Analytics
5/13/2008
09:00 AM
Connect Directly
Google+
Twitter
RSS
E-Mail
50%
50%

Third Wave of Web Attacks Not the Last

The latest round of SQL injection Website attacks is stealthier - and from multiple regions

Researchers say the latest wave of Web hacks is related but more sophisticated -- and may have spawned copycat attacks.

David Dewey, manager of IBM ISS X-Force Research, says the latest round of SQL injection attacks on legitimate Websites are using commands that aren’t typical SQL commands. “These are commands that are intended to hide from network monitoring devices” such as IPSes and Web application firewalls, Dewey says. “The changes we're seeing are in their obfuscation techniques."

X-Force has seen anywhere from 20 to 30 new malicious sites popping up each day to host the malicious content that the attacks use, he says. The attacks for the most part have been out of China, Dewey says, but there’s been a growing trend of the attacks coming out of Europe as well.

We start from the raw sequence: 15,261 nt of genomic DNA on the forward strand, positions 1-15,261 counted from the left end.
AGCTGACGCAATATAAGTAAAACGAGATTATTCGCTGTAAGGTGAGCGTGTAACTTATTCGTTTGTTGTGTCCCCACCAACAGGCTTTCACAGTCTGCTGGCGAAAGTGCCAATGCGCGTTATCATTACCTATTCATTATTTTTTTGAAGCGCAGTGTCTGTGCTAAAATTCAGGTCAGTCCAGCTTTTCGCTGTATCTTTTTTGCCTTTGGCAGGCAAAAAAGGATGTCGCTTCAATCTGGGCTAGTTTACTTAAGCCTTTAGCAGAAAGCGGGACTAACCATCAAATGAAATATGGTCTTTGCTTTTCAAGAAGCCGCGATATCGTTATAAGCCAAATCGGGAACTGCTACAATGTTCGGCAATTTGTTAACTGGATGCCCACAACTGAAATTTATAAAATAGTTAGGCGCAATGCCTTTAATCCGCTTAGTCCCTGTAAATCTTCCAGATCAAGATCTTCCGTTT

He and his team believe the attack was initially organized by a single group, likely in China. “Then it caught on, and there were more waves,” some of which were possibly copycat attacks as well as other groups joining in, he says.

X-Force first noticed someone experimenting with this very type of attack that’s now underway back in January. So far, the infected Websites have been random victims, Dewey says. “As far as we can tell, the targets seem to be arbitrary. They blast it out and whoever accepts this SQL injection ends up being attacked.”

And although the attackers are using SQL injection to infect the Website applications, SQL injection is really just a means to setting up a persistent cross-site scripting (XSS) attack, Dewey says. “When you get down to the nuts and bolts of it, this is a cross-site scripting attack. SQL injection was just a vehicle to get there,” he says. “That’s because this is a more likely source of a persistent XSS than if the vehicle was XSS itself,” which would require a more targeted attack rather than the blanket one we’re seeing, he says.